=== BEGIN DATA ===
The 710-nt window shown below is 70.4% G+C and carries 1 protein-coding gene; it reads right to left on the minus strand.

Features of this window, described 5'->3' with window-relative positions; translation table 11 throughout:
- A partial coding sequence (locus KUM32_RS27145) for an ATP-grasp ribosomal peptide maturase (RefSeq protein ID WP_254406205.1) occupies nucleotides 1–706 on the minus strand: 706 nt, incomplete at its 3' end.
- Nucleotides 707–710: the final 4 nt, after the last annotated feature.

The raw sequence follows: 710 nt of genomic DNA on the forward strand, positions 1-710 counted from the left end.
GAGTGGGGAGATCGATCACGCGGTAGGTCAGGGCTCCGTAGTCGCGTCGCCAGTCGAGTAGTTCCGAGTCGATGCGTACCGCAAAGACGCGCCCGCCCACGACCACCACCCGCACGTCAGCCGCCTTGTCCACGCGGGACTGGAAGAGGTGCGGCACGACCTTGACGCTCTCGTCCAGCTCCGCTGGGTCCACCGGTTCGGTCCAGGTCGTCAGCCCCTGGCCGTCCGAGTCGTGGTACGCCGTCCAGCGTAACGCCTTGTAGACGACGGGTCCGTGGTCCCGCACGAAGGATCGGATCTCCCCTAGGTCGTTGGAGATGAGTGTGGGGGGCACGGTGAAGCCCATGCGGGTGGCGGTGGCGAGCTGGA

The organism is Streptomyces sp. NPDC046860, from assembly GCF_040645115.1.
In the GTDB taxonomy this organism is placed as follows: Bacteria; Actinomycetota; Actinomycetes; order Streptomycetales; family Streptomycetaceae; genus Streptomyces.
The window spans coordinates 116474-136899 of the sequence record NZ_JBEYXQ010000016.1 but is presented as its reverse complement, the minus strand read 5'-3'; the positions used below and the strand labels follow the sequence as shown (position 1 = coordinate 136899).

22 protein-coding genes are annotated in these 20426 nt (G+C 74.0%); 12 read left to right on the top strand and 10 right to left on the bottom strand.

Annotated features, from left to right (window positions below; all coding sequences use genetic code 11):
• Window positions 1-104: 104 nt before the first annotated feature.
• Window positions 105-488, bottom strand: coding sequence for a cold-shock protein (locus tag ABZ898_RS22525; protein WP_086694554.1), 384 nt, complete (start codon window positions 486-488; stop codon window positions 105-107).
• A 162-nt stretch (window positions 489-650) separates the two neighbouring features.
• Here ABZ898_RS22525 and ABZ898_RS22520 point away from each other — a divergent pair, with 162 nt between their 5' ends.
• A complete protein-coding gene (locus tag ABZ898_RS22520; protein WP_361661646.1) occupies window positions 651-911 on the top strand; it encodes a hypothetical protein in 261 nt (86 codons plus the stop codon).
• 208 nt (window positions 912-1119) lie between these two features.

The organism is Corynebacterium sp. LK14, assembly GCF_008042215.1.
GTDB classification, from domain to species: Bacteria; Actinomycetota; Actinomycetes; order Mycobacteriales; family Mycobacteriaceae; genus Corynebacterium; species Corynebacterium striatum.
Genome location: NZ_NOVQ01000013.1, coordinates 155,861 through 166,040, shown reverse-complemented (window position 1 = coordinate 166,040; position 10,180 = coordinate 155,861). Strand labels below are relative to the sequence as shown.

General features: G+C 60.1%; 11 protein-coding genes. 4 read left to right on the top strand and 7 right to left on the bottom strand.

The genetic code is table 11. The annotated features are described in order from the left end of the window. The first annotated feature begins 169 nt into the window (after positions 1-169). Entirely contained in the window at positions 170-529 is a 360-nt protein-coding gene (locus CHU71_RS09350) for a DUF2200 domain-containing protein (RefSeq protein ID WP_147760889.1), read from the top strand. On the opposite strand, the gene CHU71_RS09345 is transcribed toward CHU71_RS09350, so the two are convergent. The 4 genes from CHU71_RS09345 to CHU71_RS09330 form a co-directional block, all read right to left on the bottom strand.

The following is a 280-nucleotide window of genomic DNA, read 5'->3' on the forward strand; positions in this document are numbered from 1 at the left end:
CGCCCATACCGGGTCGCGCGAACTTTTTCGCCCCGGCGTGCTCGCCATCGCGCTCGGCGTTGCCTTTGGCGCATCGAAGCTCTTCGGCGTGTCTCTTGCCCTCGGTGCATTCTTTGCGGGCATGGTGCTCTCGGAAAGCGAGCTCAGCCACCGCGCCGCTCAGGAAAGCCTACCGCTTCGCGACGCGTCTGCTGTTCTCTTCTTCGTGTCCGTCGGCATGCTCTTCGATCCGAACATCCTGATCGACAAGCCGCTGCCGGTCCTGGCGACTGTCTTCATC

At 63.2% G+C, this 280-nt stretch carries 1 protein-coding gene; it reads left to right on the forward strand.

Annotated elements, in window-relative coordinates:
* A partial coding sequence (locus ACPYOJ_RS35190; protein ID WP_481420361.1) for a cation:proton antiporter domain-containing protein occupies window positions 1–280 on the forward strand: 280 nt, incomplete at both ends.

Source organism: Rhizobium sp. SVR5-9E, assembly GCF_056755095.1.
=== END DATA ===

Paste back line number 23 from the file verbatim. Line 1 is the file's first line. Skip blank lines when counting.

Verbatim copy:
The following is a 280-nucleotide window of genomic DNA, read 5'->3' on the forward strand; positions in this document are numbered from 1 at the left end: